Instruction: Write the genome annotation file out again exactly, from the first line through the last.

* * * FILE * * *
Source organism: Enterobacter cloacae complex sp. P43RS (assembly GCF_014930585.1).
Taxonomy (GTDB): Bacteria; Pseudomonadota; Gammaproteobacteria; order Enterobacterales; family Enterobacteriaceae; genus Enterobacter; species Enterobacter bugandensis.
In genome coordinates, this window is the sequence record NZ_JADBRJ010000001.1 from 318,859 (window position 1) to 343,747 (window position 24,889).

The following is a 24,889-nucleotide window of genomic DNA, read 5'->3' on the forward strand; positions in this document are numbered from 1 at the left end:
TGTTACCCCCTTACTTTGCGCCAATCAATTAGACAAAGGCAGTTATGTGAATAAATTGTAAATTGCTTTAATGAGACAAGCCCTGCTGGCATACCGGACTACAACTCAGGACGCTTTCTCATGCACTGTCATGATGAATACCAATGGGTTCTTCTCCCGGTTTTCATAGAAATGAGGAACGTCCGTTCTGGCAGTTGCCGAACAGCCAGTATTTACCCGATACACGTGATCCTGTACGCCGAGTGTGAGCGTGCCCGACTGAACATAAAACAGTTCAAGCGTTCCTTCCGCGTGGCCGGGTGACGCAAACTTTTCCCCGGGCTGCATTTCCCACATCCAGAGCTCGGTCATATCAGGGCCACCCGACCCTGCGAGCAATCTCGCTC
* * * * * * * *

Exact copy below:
Source organism: Enterobacter cloacae complex sp. P43RS (assembly GCF_014930585.1).
Taxonomy (GTDB): Bacteria; Pseudomonadota; Gammaproteobacteria; order Enterobacterales; family Enterobacteriaceae; genus Enterobacter; species Enterobacter bugandensis.
In genome coordinates, this window is the sequence record NZ_JADBRJ010000001.1 from 318,859 (window position 1) to 343,747 (window position 24,889).

The following is a 24,889-nucleotide window of genomic DNA, read 5'->3' on the forward strand; positions in this document are numbered from 1 at the left end:
TGTTACCCCCTTACTTTGCGCCAATCAATTAGACAAAGGCAGTTATGTGAATAAATTGTAAATTGCTTTAATGAGACAAGCCCTGCTGGCATACCGGACTACAACTCAGGACGCTTTCTCATGCACTGTCATGATGAATACCAATGGGTTCTTCTCCCGGTTTTCATAGAAATGAGGAACGTCCGTTCTGGCAGTTGCCGAACAGCCAGTATTTACCCGATACACGTGATCCTGTACGCCGAGTGTGAGCGTGCCCGACTGAACATAAAACAGTTCAAGCGTTCCTTCCGCGTGGCCGGGTGACGCAAACTTTTCCCCGGGCTGCATTTCCCACATCCAGAGCTCGGTCATATCAGGGCCACCCGACCCTGCGAGCAATCTCGCTC